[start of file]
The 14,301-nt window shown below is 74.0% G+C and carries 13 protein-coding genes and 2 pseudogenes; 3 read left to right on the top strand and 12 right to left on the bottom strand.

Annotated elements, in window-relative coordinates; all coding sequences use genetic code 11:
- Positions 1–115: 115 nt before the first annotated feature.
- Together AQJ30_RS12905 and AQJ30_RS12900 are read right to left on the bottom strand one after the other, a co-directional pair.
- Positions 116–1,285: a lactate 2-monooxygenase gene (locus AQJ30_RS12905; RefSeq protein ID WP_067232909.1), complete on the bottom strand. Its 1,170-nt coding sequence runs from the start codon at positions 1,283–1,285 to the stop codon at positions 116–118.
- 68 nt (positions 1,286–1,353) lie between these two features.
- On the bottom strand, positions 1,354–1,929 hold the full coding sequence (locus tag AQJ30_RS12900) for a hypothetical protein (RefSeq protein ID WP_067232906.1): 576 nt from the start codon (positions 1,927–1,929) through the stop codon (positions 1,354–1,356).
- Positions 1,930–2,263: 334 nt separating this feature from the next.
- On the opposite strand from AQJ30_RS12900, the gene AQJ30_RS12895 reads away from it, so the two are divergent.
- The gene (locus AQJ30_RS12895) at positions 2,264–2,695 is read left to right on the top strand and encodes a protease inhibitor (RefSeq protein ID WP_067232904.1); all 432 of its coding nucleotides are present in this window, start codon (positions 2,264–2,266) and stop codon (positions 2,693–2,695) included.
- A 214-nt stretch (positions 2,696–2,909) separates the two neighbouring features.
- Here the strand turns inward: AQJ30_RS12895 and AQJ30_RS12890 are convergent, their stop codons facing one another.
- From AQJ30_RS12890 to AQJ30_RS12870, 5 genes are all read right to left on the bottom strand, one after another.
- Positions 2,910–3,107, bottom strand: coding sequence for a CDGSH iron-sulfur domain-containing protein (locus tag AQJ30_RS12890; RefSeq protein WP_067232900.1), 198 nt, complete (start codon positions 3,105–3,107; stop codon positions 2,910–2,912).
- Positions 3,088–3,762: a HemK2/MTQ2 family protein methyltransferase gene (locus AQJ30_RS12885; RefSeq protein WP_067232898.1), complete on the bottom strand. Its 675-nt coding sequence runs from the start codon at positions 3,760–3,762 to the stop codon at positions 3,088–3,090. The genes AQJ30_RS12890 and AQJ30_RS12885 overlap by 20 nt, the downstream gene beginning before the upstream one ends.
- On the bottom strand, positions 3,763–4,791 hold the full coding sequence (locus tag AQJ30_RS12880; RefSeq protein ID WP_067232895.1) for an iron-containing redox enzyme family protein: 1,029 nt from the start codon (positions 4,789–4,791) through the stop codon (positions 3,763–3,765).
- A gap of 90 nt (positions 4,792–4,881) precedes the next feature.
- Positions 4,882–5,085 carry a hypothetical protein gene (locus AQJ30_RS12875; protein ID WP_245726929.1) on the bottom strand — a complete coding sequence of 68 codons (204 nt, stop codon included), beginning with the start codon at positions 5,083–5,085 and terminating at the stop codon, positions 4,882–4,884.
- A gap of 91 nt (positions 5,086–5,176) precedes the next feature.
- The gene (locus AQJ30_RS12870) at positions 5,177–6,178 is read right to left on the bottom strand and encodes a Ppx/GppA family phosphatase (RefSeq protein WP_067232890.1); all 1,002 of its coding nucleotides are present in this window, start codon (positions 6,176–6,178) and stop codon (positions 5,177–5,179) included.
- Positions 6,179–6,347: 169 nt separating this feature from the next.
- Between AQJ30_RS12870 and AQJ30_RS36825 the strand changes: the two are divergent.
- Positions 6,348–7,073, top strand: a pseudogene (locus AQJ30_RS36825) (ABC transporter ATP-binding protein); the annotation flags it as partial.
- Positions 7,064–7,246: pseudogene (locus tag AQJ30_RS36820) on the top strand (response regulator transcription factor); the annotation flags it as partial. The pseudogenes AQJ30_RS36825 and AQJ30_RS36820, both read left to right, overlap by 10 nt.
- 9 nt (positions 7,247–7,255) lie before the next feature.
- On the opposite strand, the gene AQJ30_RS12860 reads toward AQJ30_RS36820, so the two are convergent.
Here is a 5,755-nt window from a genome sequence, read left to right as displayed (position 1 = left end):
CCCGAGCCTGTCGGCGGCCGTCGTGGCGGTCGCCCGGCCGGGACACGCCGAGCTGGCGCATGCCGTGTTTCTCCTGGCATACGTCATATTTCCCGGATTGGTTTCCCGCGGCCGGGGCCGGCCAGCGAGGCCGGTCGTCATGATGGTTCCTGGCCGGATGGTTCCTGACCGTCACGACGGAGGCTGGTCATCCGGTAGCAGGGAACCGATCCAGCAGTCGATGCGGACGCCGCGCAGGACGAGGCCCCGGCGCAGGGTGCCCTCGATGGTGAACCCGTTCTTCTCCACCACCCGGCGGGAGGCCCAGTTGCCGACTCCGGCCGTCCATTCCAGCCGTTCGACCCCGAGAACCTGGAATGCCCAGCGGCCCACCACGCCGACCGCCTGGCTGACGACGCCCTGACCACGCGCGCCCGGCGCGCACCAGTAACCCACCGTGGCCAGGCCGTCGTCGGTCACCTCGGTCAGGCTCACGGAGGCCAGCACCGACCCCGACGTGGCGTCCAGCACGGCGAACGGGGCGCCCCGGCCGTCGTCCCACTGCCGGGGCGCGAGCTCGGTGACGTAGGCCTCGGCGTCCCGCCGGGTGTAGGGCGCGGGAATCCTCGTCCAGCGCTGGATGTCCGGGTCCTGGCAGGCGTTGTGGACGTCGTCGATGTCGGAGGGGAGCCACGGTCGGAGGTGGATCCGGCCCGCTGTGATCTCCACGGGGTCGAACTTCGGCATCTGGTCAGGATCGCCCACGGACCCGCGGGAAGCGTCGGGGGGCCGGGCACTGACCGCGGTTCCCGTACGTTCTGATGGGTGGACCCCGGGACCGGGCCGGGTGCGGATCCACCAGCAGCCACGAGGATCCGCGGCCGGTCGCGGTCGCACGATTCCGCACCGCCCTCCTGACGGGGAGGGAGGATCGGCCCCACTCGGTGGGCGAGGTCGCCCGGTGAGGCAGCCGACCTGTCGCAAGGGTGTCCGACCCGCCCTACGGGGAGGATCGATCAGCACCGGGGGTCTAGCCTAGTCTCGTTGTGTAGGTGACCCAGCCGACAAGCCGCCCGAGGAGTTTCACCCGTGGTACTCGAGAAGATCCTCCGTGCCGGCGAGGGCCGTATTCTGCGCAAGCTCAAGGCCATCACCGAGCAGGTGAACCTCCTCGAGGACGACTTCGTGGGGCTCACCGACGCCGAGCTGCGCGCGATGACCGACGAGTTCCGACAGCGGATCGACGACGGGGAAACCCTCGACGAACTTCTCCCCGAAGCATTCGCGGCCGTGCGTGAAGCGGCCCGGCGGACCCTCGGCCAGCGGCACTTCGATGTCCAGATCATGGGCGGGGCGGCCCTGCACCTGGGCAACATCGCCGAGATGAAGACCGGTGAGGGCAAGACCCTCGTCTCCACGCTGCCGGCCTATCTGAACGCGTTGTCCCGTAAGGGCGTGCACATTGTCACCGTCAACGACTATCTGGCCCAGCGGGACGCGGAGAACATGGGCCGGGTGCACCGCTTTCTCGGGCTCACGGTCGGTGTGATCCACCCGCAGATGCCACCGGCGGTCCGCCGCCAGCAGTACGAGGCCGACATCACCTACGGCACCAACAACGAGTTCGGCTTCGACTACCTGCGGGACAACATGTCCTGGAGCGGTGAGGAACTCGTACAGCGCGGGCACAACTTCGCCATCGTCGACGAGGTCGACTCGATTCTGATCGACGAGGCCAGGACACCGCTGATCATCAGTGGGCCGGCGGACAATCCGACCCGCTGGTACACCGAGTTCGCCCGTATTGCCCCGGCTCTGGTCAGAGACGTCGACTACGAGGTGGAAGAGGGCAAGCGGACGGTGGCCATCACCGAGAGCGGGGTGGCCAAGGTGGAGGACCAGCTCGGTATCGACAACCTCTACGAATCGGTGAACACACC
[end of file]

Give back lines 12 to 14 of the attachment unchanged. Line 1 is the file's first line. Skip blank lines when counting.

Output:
- Here the strand turns inward: AQJ30_RS12895 and AQJ30_RS12890 are convergent, their stop codons facing one another.
- From AQJ30_RS12890 to AQJ30_RS12870, 5 genes are all read right to left on the bottom strand, one after another.
- Positions 2,910–3,107, bottom strand: coding sequence for a CDGSH iron-sulfur domain-containing protein (locus tag AQJ30_RS12890; RefSeq protein WP_067232900.1), 198 nt, complete (start codon positions 3,105–3,107; stop codon positions 2,910–2,912).